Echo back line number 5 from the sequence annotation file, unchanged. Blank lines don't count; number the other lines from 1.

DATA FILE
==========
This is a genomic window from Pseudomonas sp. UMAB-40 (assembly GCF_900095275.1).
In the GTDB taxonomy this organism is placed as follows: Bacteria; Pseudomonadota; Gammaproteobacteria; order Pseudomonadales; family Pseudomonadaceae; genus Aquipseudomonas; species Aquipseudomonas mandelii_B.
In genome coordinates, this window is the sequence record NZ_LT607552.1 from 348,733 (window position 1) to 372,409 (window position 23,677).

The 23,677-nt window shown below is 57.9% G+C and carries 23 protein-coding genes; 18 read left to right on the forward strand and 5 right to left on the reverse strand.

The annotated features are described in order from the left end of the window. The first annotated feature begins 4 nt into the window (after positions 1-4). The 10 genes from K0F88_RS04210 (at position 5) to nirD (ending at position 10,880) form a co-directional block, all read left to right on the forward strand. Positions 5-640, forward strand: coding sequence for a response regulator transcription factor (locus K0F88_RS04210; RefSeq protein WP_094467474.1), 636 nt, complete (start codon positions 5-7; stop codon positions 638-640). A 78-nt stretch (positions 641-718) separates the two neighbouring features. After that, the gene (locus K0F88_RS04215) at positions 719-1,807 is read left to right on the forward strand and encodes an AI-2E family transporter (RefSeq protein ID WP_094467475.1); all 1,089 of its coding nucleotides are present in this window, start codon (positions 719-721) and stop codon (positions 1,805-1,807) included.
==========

The annotated features are described in order from the left end of the window. The first annotated feature begins 4 nt into the window (after positions 1-4). The 10 genes from K0F88_RS04210 (at position 5) to nirD (ending at position 10,880) form a co-directional block, all read left to right on the forward strand. Positions 5-640, forward strand: coding sequence for a response regulator transcription factor (locus K0F88_RS04210; RefSeq protein WP_094467474.1), 636 nt, complete (start codon positions 5-7; stop codon positions 638-640). A 78-nt stretch (positions 641-718) separates the two neighbouring features. After that, the gene (locus K0F88_RS04215) at positions 719-1,807 is read left to right on the forward strand and encodes an AI-2E family transporter (RefSeq protein ID WP_094467475.1); all 1,089 of its coding nucleotides are present in this window, start codon (positions 719-721) and stop codon (positions 1,805-1,807) included.